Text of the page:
The Odebrecht Corruption Scandal Is Already Shaking Up Colombia’s Presidential Vote

The Odebrecht Corruption Scandal Is Already Shaking Up Colombia’s Presidential Vote
A march against corruption in Bolivar Plaza, after revelations that Brazilian construction firm Odebrecht bribed Colombian officials and illegally financed candidates, Bogota, April 1, 2017 (AP photo by Ivan Valencia).

BOGOTA, Colombia—It was one of the biggest corporate corruption scandals in history, and its web of connections still hasn’t been fully untangled across Latin America. Having paid out hundreds of millions of dollars in political bribes in order to secure lucrative contracts at home and abroad, the Brazilian construction giant Odebrecht continues to upend politics, lately in Ecuador and Peru.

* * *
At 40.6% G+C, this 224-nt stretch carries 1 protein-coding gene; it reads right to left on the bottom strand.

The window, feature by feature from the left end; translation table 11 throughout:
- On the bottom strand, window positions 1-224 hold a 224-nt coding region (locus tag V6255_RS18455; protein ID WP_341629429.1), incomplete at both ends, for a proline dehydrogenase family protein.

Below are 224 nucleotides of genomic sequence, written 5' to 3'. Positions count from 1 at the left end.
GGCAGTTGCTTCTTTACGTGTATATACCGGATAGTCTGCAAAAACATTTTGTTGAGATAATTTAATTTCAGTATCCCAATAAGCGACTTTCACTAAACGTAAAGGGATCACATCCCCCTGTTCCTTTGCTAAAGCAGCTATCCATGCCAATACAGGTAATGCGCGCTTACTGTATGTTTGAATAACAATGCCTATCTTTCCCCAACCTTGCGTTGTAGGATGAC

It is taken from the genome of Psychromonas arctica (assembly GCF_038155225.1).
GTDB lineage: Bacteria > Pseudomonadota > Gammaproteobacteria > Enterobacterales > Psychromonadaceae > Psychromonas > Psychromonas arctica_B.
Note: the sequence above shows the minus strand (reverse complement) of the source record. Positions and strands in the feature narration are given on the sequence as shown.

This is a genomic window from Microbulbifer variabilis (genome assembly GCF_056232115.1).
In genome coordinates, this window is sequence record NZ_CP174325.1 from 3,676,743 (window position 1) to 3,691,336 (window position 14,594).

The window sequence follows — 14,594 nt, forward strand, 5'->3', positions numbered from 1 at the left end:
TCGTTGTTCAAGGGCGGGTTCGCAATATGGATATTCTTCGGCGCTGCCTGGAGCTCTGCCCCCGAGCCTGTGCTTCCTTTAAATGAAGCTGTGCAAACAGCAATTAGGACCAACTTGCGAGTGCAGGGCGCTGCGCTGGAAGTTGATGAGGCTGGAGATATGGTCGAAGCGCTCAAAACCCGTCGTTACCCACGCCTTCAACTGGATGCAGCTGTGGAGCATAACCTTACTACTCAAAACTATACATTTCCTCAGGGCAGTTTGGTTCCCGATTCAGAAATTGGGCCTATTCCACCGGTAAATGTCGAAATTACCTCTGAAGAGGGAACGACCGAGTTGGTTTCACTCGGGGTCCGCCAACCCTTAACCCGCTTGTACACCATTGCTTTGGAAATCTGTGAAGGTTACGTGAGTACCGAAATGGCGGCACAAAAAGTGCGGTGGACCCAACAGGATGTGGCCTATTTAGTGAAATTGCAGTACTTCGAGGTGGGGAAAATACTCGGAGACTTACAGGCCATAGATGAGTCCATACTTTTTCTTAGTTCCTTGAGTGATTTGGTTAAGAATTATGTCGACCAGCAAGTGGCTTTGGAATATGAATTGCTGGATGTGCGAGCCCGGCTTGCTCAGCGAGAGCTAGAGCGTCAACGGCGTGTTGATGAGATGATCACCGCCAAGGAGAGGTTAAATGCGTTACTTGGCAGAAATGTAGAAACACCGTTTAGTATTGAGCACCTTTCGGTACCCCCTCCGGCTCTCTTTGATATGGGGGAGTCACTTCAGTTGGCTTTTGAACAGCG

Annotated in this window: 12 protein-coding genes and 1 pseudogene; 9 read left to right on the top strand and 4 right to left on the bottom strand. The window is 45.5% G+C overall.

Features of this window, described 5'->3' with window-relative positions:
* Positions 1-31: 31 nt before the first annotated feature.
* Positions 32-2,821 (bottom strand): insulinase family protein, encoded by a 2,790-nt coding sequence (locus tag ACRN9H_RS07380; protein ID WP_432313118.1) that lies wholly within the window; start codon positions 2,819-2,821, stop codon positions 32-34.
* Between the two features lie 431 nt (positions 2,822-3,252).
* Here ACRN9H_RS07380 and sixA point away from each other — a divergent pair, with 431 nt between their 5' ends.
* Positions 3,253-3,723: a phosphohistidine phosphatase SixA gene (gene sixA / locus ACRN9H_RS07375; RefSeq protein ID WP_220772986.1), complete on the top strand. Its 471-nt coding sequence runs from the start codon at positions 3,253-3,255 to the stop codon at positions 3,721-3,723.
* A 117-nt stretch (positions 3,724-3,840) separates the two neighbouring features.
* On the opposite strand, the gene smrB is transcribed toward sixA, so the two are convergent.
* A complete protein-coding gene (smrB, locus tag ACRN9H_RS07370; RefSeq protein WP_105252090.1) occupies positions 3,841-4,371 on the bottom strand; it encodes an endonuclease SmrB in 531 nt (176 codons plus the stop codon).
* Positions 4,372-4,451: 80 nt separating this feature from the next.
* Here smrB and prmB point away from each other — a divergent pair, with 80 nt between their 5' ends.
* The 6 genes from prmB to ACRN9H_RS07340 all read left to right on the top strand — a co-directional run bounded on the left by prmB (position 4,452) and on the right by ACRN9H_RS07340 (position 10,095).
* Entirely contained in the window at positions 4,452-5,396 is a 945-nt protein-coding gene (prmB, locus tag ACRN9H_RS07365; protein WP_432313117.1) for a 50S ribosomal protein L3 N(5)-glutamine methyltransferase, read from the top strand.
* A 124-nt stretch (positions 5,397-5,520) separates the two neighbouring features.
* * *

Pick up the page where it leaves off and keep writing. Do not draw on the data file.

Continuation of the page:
But things are picking up in Colombia, too. In August, Colombia’s Supreme Court called on President Juan Manuel Santos and several former ministers to testify about Odebrecht bribes to the Colombian government that the attorney general’s office says exceed $27 million. Investigations have already revealed that both of Santos’ election campaigns, in 2010 and 2014, received money from Odebrecht.

In December, the Democratic Center party led by Santos’ predecessor and key opposition figure, Alvaro Uribe, was also implicated when a former vice minister of transportation, Gabriel Garcia Morales, was sentenced to prison for taking $6.5 million in bribes in exchange for awarding Odebrecht a road construction contract in 2010 worth more than $1 billion. Morales has promised to testify against other Colombian officials, according to the attorney general’s office.

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